In days of yore, sewing machines required little more than a large pedal and a tapping foot. Electricity has long taken over, but a bicycle-driven sewing machine could bring human-powered garment manufacturing back in vogue. A collaboration between New York City's New Museum and Spanish brand peSeta, the pedal-powered production is off to an auspicious start with a series of jaunty bicycle caps exclusive to the museum's store.
Laura Martínez del Pozo and Jaime Sevilla Moreno, co-founders of peSeta, launched upon the idea of a bicycle-powered sewing machine when two friends left a bike and an antique sewing machine at their shop. One day, it occurred to them that they could hook the bike up to the sewing machine and make things. With the help of Charlie Perez Mayoral of Ciclos Noviciado, a custom-bike workshop in Madrid, they rigged up a bike stand and connected the back wheel to the sewing gears.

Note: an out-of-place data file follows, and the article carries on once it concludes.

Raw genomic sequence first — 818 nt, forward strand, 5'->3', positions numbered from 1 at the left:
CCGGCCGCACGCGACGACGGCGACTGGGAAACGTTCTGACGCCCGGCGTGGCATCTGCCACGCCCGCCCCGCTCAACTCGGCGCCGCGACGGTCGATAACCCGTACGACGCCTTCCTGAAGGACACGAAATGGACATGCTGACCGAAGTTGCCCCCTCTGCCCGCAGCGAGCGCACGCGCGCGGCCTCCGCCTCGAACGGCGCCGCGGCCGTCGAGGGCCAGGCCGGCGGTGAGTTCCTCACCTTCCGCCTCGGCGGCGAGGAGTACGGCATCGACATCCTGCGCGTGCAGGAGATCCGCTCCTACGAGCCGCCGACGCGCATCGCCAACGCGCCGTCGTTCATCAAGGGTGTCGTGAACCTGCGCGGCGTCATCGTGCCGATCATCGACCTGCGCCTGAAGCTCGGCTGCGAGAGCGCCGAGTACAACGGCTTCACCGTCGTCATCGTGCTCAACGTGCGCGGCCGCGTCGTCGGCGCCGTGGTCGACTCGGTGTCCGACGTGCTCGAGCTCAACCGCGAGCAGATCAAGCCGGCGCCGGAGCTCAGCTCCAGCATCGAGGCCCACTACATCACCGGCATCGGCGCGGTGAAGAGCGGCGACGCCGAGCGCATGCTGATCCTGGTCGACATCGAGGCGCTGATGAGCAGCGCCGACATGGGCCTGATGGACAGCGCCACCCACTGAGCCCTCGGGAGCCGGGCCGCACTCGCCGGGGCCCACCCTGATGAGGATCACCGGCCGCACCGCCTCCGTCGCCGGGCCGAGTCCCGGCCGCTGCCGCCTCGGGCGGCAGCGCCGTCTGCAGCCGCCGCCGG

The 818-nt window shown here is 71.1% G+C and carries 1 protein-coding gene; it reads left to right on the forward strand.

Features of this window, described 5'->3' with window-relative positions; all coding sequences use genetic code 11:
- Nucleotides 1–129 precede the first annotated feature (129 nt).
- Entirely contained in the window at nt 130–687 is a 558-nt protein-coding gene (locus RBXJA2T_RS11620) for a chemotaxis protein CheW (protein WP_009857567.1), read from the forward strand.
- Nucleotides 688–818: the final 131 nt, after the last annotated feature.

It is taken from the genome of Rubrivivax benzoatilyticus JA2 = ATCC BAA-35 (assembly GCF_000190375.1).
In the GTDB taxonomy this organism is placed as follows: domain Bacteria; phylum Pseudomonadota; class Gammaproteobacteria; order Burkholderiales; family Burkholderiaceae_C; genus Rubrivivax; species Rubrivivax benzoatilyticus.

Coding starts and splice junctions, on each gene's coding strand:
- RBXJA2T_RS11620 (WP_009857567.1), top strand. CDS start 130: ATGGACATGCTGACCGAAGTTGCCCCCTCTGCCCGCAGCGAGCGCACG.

PeSeta’s bike-powered operation is an an amazing example of ingenuity and teamwork.
The group sent their proposal to New York City’s New Museum, which now sells the bicycle caps exclusively through its brick-and-mortar and online stores. Available in several solids, plaids, and stripes, the $45 topper features the word “New” on the underside of the brim. A $90 deluxe version comes packaged in a wooden cheese box with stickers and a DVD on how it came to be.
The marriage of bicycle and sewing machine is one of raw power and unbridled creativity. It’s also a sterling example of how ingenuity meets cooperation: The cyclist has to work with the sewer to pull the feat off, neither pedaling too fast nor too slow. Although it’s far more complicated than plugging your machine into the wall, peSeta’s bike-powered operation is an an amazing example of ingenuity and teamwork.